Here is my gripe… I worked in a mid level newsroom for two weeks solid a while back. The journalists were all VJ’s and the newsroom was run on a VJ model. (And still is.) Most of them I observed over that period were constantly knackered. Always on the go during long hours of producing, researching, writing, filming, travelling and editing. Every day. They didn’t have time to talk or be sociable and ate their lunch at the edit suite or in the car. They looked stressed. They looked tired. They had to do it again the next day and the next. I knew from asking them that family life was erratic.
I wouldn’t want to see most of them in 5 or 10 years time. Burnout. Lack of enthusiasm creeping in for a job that gives them no enjoyment, time to be creative or the time to produce something outstanding by concentrating on one aspect of work. They crank out the news, day after day. Many of them I know only wanted to be a journalist, not a cameraman or editor. I know many who feel that having to VJ stands in the way of being able to grow into a damn fine TV journalist.
New technology, its ease of use and cheap production methods doesn’t mean that this is the way TV news should be done. Newsrooms however, are run on ever diminishing budgets.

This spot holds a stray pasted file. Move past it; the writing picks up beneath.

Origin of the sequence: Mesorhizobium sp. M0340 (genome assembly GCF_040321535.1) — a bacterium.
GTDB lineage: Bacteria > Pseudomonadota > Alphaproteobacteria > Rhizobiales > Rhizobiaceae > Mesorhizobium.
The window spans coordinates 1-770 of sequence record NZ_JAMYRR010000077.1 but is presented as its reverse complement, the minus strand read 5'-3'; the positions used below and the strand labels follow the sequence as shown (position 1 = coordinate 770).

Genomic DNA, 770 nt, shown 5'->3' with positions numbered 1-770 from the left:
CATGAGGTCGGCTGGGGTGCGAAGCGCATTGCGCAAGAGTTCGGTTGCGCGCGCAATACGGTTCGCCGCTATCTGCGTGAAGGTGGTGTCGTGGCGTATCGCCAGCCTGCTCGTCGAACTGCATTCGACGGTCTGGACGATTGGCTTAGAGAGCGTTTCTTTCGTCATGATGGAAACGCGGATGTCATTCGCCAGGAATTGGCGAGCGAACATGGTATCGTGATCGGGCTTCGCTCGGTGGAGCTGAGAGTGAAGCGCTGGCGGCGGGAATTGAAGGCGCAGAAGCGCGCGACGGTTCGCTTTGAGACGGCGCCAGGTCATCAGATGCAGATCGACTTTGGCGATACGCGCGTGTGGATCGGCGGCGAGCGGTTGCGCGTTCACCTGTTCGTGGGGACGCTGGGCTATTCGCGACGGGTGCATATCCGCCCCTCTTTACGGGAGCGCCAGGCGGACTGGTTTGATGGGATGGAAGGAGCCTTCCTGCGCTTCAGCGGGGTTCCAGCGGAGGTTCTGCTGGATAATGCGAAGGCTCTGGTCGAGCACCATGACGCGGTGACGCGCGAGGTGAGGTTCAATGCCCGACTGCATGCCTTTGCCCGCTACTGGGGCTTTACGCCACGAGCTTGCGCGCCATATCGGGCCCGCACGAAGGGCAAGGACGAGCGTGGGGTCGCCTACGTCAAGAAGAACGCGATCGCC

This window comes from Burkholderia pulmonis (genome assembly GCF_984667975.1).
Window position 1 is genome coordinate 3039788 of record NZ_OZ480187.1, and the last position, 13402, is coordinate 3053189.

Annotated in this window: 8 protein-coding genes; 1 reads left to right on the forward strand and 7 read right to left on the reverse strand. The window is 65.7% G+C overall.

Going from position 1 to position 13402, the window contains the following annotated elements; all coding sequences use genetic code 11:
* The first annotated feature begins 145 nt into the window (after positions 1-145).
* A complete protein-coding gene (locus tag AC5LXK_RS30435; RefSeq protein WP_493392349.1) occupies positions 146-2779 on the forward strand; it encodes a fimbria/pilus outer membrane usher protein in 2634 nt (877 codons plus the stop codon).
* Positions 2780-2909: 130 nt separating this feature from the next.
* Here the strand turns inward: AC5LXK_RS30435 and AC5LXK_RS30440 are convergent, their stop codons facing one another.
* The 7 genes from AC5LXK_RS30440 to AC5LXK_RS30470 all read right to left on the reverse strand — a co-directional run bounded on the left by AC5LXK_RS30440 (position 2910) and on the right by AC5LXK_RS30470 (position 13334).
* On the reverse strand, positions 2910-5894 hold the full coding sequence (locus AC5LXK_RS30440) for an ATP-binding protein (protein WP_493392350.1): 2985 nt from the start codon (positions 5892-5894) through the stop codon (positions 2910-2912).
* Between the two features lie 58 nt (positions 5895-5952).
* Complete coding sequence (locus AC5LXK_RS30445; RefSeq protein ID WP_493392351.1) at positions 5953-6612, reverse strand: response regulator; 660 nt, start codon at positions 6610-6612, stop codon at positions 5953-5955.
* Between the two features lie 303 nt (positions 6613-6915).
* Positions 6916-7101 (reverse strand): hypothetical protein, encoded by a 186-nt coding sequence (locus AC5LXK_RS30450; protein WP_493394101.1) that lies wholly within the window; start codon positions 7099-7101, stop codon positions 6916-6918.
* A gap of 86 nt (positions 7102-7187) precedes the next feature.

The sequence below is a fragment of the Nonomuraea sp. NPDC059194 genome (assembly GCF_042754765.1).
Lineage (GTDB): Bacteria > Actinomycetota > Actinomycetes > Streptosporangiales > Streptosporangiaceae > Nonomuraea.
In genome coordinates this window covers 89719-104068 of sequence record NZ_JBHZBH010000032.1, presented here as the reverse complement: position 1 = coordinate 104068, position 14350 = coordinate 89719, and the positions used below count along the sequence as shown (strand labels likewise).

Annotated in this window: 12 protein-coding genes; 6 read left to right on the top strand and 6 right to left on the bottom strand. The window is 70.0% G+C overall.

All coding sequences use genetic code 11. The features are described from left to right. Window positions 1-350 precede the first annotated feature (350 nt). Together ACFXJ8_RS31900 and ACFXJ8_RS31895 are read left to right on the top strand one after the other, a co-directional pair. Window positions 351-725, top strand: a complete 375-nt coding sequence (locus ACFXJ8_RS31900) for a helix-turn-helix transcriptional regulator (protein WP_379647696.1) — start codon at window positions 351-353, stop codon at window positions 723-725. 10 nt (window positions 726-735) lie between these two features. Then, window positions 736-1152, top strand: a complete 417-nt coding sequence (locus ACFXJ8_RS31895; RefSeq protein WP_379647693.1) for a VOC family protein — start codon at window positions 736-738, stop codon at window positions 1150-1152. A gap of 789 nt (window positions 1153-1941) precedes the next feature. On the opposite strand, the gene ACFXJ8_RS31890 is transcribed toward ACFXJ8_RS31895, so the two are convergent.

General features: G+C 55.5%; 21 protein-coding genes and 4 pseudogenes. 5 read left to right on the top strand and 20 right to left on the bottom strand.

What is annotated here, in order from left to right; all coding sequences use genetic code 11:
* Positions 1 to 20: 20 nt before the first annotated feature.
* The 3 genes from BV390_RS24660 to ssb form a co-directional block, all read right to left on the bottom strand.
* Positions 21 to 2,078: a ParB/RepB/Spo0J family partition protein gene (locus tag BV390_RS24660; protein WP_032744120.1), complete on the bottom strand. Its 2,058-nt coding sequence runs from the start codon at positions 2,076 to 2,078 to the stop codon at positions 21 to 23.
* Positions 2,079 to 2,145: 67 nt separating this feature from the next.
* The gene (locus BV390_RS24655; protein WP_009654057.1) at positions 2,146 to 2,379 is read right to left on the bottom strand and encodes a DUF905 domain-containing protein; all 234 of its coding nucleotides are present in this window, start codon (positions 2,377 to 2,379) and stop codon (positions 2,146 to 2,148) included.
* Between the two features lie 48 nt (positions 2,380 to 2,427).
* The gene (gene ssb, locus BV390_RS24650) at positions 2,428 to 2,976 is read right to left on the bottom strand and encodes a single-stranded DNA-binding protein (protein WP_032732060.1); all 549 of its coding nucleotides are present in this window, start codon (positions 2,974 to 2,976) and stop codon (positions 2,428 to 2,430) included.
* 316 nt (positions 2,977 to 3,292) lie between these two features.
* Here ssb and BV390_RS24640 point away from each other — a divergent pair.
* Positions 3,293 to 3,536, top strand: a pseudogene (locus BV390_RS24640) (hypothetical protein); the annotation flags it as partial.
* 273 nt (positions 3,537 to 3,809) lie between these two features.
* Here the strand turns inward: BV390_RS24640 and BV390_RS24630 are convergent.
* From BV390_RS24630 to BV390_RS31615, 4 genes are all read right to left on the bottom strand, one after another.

In my opinion, the biggest and most noticeable change in our industry is not how, or by whom the news was gathered, that is now a side issue. It is the speed with which the information gets out. The desire to be first and the quickest.
You only have to look at the last big international story (Boston bombings) to see the outpouring of crap on the Internet via Twitter, forums and other online outlets. The internet and social media is the way a great many people now get their daily news fix.
True journalism gets buried in a pile of shite based around the desire to be the first to tweet the latest supposition or snippet of YouTube User Generated Content. (UGC) Newspapers can be the worst offenders, but TV news is rapidly catching up in the spreading of bullshit, misinformation, rumour and get it out there quick journalism. Worse still, news outlets with a political bias or agenda.
TV news and the process of making it are now technology driven. I believe though that it is the speed of breaking and sharing news, not the VJ concept, that is to the detriment of good TV journalism and newsgathering standards.